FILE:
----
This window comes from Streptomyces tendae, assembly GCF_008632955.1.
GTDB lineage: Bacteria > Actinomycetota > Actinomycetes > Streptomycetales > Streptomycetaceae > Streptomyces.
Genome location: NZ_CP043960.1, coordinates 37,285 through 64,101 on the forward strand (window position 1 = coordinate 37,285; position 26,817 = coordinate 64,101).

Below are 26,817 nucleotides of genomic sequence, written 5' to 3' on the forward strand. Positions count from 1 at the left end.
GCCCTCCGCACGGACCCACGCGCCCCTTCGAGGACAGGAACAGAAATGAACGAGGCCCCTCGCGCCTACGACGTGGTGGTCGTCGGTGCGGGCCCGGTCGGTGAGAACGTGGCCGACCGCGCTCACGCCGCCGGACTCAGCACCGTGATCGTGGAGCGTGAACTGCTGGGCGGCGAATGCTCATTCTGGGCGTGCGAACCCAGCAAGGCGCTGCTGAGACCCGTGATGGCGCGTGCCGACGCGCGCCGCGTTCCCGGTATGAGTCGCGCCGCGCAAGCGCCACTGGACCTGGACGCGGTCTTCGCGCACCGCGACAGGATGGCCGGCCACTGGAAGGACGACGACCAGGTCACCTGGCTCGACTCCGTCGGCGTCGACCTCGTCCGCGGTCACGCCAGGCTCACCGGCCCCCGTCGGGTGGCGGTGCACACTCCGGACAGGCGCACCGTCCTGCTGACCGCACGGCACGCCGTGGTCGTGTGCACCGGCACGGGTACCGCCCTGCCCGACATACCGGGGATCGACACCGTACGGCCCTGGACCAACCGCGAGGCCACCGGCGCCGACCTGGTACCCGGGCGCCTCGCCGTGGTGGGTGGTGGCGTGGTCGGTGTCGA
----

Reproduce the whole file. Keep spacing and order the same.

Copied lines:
This window comes from Streptomyces tendae, assembly GCF_008632955.1.
GTDB lineage: Bacteria > Actinomycetota > Actinomycetes > Streptomycetales > Streptomycetaceae > Streptomyces.
Genome location: NZ_CP043960.1, coordinates 37,285 through 64,101 on the forward strand (window position 1 = coordinate 37,285; position 26,817 = coordinate 64,101).

Below are 26,817 nucleotides of genomic sequence, written 5' to 3' on the forward strand. Positions count from 1 at the left end.
GCCCTCCGCACGGACCCACGCGCCCCTTCGAGGACAGGAACAGAAATGAACGAGGCCCCTCGCGCCTACGACGTGGTGGTCGTCGGTGCGGGCCCGGTCGGTGAGAACGTGGCCGACCGCGCTCACGCCGCCGGACTCAGCACCGTGATCGTGGAGCGTGAACTGCTGGGCGGCGAATGCTCATTCTGGGCGTGCGAACCCAGCAAGGCGCTGCTGAGACCCGTGATGGCGCGTGCCGACGCGCGCCGCGTTCCCGGTATGAGTCGCGCCGCGCAAGCGCCACTGGACCTGGACGCGGTCTTCGCGCACCGCGACAGGATGGCCGGCCACTGGAAGGACGACGACCAGGTCACCTGGCTCGACTCCGTCGGCGTCGACCTCGTCCGCGGTCACGCCAGGCTCACCGGCCCCCGTCGGGTGGCGGTGCACACTCCGGACAGGCGCACCGTCCTGCTGACCGCACGGCACGCCGTGGTCGTGTGCACCGGCACGGGTACCGCCCTGCCCGACATACCGGGGATCGACACCGTACGGCCCTGGACCAACCGCGAGGCCACCGGCGCCGACCTGGTACCCGGGCGCCTCGCCGTGGTGGGTGGTGGCGTGGTCGGTGTCGA